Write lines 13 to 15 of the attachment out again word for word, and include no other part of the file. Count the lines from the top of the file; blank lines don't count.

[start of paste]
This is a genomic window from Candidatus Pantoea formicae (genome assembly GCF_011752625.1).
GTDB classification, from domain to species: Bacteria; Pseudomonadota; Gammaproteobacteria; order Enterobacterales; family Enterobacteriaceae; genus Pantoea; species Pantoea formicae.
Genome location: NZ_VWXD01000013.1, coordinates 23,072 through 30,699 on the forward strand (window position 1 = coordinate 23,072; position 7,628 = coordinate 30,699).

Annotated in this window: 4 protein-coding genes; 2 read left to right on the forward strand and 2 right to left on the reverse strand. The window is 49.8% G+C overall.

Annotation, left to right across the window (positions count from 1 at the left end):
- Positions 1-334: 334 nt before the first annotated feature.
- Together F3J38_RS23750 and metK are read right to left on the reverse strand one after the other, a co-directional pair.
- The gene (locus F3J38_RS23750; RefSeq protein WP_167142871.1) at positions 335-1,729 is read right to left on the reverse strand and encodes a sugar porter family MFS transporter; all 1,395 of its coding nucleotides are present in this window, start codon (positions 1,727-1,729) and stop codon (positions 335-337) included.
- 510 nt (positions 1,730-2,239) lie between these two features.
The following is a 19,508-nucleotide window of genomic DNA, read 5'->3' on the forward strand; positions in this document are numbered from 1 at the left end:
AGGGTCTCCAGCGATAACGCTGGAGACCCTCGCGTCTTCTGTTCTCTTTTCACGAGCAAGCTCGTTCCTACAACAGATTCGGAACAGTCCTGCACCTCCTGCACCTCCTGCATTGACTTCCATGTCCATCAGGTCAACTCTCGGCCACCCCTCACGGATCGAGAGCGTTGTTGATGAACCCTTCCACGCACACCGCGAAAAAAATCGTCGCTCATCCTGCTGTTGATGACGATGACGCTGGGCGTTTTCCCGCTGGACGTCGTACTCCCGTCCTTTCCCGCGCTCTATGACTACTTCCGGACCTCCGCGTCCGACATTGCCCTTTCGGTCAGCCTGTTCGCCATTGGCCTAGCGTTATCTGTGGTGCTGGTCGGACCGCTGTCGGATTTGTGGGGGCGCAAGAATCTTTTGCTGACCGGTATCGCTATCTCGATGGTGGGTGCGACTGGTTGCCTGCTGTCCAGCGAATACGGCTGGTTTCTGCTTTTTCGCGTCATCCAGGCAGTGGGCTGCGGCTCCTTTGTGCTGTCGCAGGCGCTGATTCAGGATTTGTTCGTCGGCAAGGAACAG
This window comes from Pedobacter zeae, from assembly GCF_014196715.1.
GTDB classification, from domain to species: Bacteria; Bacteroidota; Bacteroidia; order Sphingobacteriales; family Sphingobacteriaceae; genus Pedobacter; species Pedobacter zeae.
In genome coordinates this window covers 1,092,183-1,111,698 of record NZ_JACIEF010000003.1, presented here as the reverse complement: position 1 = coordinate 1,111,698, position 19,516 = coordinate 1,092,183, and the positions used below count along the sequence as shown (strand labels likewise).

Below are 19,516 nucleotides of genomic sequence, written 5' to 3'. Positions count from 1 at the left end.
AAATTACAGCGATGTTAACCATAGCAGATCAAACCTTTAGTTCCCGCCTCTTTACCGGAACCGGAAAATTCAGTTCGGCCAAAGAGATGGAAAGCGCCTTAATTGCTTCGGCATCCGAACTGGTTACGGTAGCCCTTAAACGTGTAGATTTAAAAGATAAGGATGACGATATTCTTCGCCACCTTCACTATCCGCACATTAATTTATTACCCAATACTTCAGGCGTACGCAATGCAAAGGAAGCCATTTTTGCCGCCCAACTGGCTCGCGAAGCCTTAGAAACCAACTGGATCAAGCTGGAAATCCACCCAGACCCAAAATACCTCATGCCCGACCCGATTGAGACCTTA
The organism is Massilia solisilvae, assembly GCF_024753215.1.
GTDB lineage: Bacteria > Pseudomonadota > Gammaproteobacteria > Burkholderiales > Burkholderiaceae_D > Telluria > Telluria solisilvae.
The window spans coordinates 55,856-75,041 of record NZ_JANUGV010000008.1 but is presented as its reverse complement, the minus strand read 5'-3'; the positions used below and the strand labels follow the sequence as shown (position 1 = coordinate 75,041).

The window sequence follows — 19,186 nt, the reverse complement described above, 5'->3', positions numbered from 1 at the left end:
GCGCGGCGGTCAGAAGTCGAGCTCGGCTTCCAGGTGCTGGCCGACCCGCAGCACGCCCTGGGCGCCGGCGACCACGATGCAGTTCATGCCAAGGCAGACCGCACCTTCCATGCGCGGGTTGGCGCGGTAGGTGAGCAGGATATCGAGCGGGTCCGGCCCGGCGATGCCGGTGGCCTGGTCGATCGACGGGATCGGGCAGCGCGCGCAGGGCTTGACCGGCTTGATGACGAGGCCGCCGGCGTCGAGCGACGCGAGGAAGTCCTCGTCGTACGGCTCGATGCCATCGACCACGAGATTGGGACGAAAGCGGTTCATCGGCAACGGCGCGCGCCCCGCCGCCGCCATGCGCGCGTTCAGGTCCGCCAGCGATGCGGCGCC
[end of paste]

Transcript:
GTDB classification, from domain to species: Bacteria; Bacteroidota; Bacteroidia; order Sphingobacteriales; family Sphingobacteriaceae; genus Pedobacter; species Pedobacter zeae.
In genome coordinates this window covers 1,092,183-1,111,698 of record NZ_JACIEF010000003.1, presented here as the reverse complement: position 1 = coordinate 1,111,698, position 19,516 = coordinate 1,092,183, and the positions used below count along the sequence as shown (strand labels likewise).

Below are 19,516 nucleotides of genomic sequence, written 5' to 3'. Positions count from 1 at the left end.